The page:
Let’s Not Print Social Media For Productions

Here are two tips on social media discovery:

Tip One: Get an expert who knows how to collect the electronically stored information on social media.

Tip Two: Downloading a Facebook profile, printing it, and conducting document review for redactions is not the best way to produce social media.


The Defendants in Stallings v. City of Johnston City, requested the Plaintiff produce the following social media:

Each and every social media posting by Stallings from 2011 to the present concerning her employment at Johnston City, allegations of wrongdoing against her, her suspension or termination, the investigation into missing money or wrongdoing in the Water Department, her lawsuit, her emotional or physical well-being, or any other matter identified in her Amended Complaint. This request includes all postings made by Stallings at any time on a Facebook account, Twitter, Instagram, or any other social media site.

Stallings v. City of Johnston City, 2014 U.S. Dist. LEXIS 68566, at *7 (S.D. Ill. May 19, 2014).

The Plaintiff stated that Facebook only allows for a download of data in its entirety. As such, the Plaintiff’s attorney and paralegal spent a week printing and redacting the 500 pages of the Plaintiff’s Facebook account. Stallings, at *7-8.

The Court was not thrilled with the Plaintiff’s claimed technological hardships. The first Court ordered the Plaintiff to produce the un-redacted pages of the Facebook profile, then to produce the entire un-redacted file from 2007 to present day. Id.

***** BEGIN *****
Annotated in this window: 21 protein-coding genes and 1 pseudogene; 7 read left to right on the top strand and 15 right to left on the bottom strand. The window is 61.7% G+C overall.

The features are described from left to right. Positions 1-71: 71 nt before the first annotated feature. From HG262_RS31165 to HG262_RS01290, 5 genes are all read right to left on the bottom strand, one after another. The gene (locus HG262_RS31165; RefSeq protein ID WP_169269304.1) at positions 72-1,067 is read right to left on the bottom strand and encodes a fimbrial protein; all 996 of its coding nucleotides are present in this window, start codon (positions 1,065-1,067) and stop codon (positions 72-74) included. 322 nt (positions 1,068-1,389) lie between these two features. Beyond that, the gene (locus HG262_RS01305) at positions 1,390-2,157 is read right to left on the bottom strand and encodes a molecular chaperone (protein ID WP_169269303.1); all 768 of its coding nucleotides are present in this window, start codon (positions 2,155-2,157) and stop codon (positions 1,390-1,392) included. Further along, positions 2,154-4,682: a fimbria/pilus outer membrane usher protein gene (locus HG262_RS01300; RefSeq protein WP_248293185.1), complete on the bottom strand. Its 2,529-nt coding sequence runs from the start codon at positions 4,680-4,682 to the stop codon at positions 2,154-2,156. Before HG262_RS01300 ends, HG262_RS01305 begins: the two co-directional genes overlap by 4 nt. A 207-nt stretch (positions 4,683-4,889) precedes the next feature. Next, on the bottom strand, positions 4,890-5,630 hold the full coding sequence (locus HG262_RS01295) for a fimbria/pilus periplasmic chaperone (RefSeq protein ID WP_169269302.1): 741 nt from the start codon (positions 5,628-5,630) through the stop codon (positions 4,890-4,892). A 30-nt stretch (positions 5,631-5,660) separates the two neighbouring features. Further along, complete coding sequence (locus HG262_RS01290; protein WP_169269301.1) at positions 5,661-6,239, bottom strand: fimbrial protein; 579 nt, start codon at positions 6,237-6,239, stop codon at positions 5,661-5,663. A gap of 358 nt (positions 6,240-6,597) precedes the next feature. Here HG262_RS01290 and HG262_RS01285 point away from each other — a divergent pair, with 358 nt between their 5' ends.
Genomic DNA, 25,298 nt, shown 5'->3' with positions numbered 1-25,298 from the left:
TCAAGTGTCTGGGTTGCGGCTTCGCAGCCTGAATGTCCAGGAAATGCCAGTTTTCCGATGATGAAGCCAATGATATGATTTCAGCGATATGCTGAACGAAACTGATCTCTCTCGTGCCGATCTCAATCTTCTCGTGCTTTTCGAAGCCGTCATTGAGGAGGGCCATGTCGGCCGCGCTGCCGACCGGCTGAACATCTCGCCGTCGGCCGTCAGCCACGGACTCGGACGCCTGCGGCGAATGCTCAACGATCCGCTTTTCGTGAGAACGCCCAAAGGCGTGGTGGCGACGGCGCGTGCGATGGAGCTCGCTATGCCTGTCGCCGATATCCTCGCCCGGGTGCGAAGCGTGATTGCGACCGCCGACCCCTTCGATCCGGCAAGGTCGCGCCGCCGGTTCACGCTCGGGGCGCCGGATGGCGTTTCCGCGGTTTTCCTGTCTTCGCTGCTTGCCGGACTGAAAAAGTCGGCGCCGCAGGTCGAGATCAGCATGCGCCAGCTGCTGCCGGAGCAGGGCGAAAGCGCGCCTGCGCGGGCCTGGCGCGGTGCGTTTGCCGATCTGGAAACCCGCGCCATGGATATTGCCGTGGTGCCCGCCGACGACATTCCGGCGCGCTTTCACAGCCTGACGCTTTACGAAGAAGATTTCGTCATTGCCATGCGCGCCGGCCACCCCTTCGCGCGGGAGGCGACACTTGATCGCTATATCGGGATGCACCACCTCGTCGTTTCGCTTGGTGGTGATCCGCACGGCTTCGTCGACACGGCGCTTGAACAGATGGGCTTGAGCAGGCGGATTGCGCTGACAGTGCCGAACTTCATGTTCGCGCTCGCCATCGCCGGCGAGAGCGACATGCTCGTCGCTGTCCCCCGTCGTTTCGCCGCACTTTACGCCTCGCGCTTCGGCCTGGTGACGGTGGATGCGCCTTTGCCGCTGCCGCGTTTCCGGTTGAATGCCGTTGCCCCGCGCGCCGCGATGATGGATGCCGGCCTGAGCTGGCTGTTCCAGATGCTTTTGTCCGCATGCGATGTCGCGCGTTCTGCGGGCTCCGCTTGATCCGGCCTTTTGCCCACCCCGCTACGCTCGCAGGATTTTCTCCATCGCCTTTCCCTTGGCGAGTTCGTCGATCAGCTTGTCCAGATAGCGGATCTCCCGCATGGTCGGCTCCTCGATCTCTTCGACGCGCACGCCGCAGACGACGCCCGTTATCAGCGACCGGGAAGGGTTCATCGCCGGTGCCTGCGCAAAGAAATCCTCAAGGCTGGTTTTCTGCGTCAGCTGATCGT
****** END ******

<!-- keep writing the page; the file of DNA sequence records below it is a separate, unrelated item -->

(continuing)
The Plaintiff did not identify with whom she had relevant discussions with on Facebook or whether any privileged attached to those conversations. Moreover, the Plaintiff argued that she had conversations with minors on Facebook, but not whether any of those discussions were relevant to the lawsuit. Stallings, at *8.

The Court stated it was clear that the Plaintiff had relevant conversations on Facebook about the litigation. Id. Moreover, the Court recognized that the communications could have admissions against interest and impeachment value. As such, the Plaintiff had to provide the names and residences of the individuals she communicated with on Facebook. Stallings, at *8-9.

The Court ultimately ordered the Plaintiff to produce a redacted hard copy of all relevant Facebook pages from 2011 to the present. The Plaintiff also had to provide defendants with the names and towns of residence of the individuals with whom the Plaintiff had relevant conversations. The Court defined the relevant Facebook pages as those containing statements about this case or the litigation, including discussions of her physical or mental health. The Plaintiff did not have to provide the names and location of minors without a Court order. Stallings, at *9-10.

Bow Tie Thoughts

I thought the requesting party did a good job with their request, because it sought what was relevant to the case, not a social media fishing expedition.

This case highlights the challenges lawyers have in not retaining experts to perform collections. While not directly stated, it seemed the Plaintiff’s attorney was trying to collect the Facebook profile through the download option without an expert and then conduct a manual review. I would encourage a law firm client to try a different approach.

There are products on the market that can be used to collect social media profiles. Some products can capture the data directly, search it, tag it, and produce it. X1 Social Discovery is one such product, but there are other product solutions as well. One of these tools could have made situations like this case much easier to litigation. I would encourage lawyers to look at their different options and find a partner who could assist them. No one should have to print entire social media profiles with the technology we have today.

Social Media Request for Production That Got It Right